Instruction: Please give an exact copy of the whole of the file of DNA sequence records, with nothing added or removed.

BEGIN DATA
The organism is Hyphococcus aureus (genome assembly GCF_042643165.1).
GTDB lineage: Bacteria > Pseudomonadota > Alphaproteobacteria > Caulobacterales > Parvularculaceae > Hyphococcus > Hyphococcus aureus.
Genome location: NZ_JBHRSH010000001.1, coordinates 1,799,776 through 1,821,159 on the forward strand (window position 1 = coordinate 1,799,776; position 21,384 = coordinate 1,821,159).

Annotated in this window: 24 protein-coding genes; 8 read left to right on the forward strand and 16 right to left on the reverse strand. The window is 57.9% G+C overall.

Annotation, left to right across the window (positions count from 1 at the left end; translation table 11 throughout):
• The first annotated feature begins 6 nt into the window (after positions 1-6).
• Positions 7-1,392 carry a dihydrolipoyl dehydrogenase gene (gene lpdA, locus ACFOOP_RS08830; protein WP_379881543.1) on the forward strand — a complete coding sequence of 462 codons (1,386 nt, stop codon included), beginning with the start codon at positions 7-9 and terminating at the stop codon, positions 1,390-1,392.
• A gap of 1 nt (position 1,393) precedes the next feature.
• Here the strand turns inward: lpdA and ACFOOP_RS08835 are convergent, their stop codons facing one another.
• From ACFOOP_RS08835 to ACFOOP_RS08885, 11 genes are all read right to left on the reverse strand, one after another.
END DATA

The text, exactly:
The organism is Hyphococcus aureus (genome assembly GCF_042643165.1).
GTDB lineage: Bacteria > Pseudomonadota > Alphaproteobacteria > Caulobacterales > Parvularculaceae > Hyphococcus > Hyphococcus aureus.
Genome location: NZ_JBHRSH010000001.1, coordinates 1,799,776 through 1,821,159 on the forward strand (window position 1 = coordinate 1,799,776; position 21,384 = coordinate 1,821,159).

Annotated in this window: 24 protein-coding genes; 8 read left to right on the forward strand and 16 right to left on the reverse strand. The window is 57.9% G+C overall.

Annotation, left to right across the window (positions count from 1 at the left end; translation table 11 throughout):
• The first annotated feature begins 6 nt into the window (after positions 1-6).
• Positions 7-1,392 carry a dihydrolipoyl dehydrogenase gene (gene lpdA, locus ACFOOP_RS08830; protein WP_379881543.1) on the forward strand — a complete coding sequence of 462 codons (1,386 nt, stop codon included), beginning with the start codon at positions 7-9 and terminating at the stop codon, positions 1,390-1,392.
• A gap of 1 nt (position 1,393) precedes the next feature.
• Here the strand turns inward: lpdA and ACFOOP_RS08835 are convergent, their stop codons facing one another.
• From ACFOOP_RS08835 to ACFOOP_RS08885, 11 genes are all read right to left on the reverse strand, one after another.